Matt Hoffman, Senior Editor for NeurologyLive, has covered medical news for MJH Life Sciences, NeurologyLive’s parent company, since 2017. He hosts the NeurologyLive Mind Moments podcast, as well as Second Opinion on Medical World News. Follow him on Twitter @byMattHoffman or email him at firstname.lastname@example.org
The Group Medical Director of Neuroscience at Genentech discussed the shorter, 2-hour infusion time for ocrelizumab and how it might impact multiple sclerosis care as a whole.
Kathleen Hawker, MD
This week, Genentech announced that its new 2-hour ocrelizumab (Ocrevus) infusion—administered twice yearly—for those with relapsing or primary progressive multiple sclerosis (MS), was accepted for review by both the FDA and EMA. The supplemental biologics license application (sBLA) is supported by data from the ENSEMBLE PLUS study, a double-blind, prospective substudy to the open-label, single-arm, phase 3b ENSEMBLE (NCT03085810) trial.
The data suggest that the 2-hour infusion time has a comparable frequency and severity of infusion-related reactions (IRRs) to the currently approved 3.5-hour infusion time in those with relapsing-remitting MS, and Genentech stated that detailed data from the study will be presented at the earliest opportunity. Decisions on the new infusion time are expected by the end of 2020.
To find out more about what the neurology community needs to know about this quickened infusion of ocrelizumab and how it might impact MS care as a whole, NeurologyLive inquired with Genentech’s Group Medical Director of Neuroscience, Kathleen Hawker, MD.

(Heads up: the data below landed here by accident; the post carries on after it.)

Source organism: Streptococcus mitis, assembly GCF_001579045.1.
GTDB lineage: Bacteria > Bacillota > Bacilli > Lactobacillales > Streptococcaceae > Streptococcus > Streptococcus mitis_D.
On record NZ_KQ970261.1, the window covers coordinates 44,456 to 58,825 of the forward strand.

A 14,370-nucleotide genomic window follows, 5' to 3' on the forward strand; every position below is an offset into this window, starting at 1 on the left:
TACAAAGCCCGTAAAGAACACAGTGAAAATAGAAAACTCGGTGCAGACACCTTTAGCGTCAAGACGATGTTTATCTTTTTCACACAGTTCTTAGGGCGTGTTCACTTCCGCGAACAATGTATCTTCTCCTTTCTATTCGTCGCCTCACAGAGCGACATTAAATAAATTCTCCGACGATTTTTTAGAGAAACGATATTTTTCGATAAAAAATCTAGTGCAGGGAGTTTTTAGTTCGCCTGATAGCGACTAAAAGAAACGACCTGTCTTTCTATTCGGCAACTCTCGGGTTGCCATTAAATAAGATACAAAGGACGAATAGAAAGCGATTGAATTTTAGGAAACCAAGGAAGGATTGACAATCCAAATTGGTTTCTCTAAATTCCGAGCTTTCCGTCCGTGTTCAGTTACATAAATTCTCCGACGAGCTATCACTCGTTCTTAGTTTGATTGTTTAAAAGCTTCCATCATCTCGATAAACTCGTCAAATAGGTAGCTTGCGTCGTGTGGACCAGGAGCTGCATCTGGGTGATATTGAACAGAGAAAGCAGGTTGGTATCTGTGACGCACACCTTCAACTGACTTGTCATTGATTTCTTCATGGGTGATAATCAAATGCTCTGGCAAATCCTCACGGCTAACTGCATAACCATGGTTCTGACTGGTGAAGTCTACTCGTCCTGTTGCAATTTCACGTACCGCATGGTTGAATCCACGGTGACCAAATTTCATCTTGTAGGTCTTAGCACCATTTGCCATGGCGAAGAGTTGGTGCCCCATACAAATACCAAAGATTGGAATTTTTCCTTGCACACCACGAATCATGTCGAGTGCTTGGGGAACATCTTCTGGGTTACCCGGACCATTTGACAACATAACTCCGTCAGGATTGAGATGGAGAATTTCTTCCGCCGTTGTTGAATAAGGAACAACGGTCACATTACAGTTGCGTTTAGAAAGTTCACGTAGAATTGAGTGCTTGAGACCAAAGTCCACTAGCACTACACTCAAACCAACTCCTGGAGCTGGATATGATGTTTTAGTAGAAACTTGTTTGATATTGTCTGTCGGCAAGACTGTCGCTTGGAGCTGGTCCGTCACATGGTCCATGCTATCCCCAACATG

Kathleen Hawker, MD: Genentech is constantly striving to improve the patient and healthcare provider experience with Ocrevus. If approved, a shorter Ocrevus infusion time will further improve the treatment experience and convenience for people with relapsing or primary progressive MS, while also increasing capacity in healthcare systems as the time people will need to spend at treatment centers will be reduced.
While the ENSEMBLE PLUS study was initiated prior to the COVID-19 pandemic, the pandemic has highlighted the need for improved efficiencies in healthcare systems. With the convenience of a twice-yearly dosing schedule, we hope a shorter infusion time will further benefit people with MS and reduce the burden on infusion sites given capacity issues.
With more than 150,000 people treated with Ocrevus, the twice-yearly dosing schedule has benefited many people with MS and their physicians, and we are constantly striving to improve the treatment experience. The frequency of administration is highly important to patients and healthcare providers and with a shorter infusion time, we hope it will provide convenience and efficiencies for both patients and healthcare providers.
Data from the randomized, double-blind ENSEMBLE PLUS study, showed consistent safety relative to the currently approved Ocrevus dosing regimen. Results from the ENSEMBLE PLUS study showed comparable frequency and severity of infusion-related reactions (IRR) for a targeted Ocrevus infusion time of approximately two-hours vs. the currently approved approximately 3.5-hour time in patients with relapsing-remitting MS. No patients discontinued the study due to an IRR and no new safety signals were detected. Detailed data will be presented at the earliest opportunity, likely during a virtual medical conference this year.
Transcript edited for clarity.
US FDA and EMA accept applications for Roche’s OCREVUS (ocrelizumab) shorter 2-hour infusion time [press release]. Basel, Switzerland: Genentech; Published April 20, 2020. Accessed April 20, 2020. globenewswire.com/news-release/2020/04/20/2018330/0/en/US-FDA-and-EMA-accept-applications-for-Roche-s-OCREVUS-ocrelizumab-shorter-2-hour-infusion-time.html